Wednesday, April 18, 2018

`Each One Has Been a Friend'

Eleven years ago I happened on a poem by a poet previously unknown to me that was so good I had to write about it. Maureen Jeffs’ “To My Daughter, My Books” distilled a lot of wisdom and generosity into a small package and it sounded earned, not an empty gesture made public to elicit admiration. Jeffs wrote to thank me and I was touched by her gratitude and the assumption that we belonged to the same tribe – parents and readers.

On Tuesday I picked up the anthology in which I found Jeffs’ poem, It’s Her Voice That Haunts Me Now (1996), and read it again. Then I looked online to see if she had continued writing and discovered that Maureen Jeffs had died in 2015. The internet, among its other gifts, makes it possible to feel guilty and sad over the death of someone on another continent whom we never met. Think about that for a moment. I experienced a pang of guilt for not staying in touch with someone who seemed remarkably thoughtful and interesting. And now we’ll never have that permanently deferred conversation.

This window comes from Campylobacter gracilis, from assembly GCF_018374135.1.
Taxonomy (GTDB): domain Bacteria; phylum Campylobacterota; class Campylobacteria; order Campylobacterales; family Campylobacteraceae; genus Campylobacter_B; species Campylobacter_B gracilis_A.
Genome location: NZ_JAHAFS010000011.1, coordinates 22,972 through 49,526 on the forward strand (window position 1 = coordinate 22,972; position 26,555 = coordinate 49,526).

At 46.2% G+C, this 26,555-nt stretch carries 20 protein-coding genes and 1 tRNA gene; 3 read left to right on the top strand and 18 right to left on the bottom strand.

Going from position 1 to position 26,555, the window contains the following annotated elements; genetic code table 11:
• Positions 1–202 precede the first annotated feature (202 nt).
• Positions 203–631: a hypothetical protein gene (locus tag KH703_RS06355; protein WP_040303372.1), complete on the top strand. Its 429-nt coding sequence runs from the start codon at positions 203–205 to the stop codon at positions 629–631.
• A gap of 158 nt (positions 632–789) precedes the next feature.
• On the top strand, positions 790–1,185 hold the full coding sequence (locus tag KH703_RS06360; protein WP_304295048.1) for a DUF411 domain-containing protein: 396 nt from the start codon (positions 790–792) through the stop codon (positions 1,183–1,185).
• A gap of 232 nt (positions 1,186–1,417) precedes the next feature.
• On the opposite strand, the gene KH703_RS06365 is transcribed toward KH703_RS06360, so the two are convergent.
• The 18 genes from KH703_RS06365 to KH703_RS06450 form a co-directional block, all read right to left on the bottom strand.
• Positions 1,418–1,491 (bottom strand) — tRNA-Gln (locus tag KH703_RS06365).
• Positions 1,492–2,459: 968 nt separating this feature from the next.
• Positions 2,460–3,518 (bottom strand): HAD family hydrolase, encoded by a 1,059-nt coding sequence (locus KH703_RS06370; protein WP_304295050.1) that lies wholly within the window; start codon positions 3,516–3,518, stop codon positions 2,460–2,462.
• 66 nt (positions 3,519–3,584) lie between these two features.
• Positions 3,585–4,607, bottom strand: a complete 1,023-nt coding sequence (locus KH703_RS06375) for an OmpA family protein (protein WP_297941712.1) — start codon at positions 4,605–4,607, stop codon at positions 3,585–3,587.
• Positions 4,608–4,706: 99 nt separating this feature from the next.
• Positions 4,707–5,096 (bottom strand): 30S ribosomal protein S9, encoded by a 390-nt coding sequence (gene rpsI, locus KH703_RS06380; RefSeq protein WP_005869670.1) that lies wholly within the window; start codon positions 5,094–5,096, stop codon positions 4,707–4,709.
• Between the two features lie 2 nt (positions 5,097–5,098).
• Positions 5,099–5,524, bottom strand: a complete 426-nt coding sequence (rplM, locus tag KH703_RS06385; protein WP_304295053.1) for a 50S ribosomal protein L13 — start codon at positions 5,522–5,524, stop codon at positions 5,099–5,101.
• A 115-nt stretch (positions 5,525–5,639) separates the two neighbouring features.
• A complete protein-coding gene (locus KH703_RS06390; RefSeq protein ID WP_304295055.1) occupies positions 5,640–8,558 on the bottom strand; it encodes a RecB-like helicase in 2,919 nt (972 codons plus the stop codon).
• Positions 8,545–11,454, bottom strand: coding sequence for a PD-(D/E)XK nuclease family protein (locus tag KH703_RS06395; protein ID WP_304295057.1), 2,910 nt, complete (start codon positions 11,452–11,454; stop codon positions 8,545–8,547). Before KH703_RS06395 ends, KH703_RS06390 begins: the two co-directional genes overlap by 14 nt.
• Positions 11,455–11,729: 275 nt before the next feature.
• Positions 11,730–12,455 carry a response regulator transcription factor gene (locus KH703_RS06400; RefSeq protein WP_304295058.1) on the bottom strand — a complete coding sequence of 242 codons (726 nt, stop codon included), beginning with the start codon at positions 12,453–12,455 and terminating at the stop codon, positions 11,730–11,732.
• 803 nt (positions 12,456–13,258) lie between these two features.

Her website, perhaps created by the daughter addressed in the poem, is a fine tribute and preserves some of her poems and stories. As Jeffs writes in the closing lines of “To My Daughter, My Books”:

“Take them and use
Them well, each one has been a friend,
And may the truths you find console.
In these, and in the books I’ve penned,
You’ll find the substance of my soul.”

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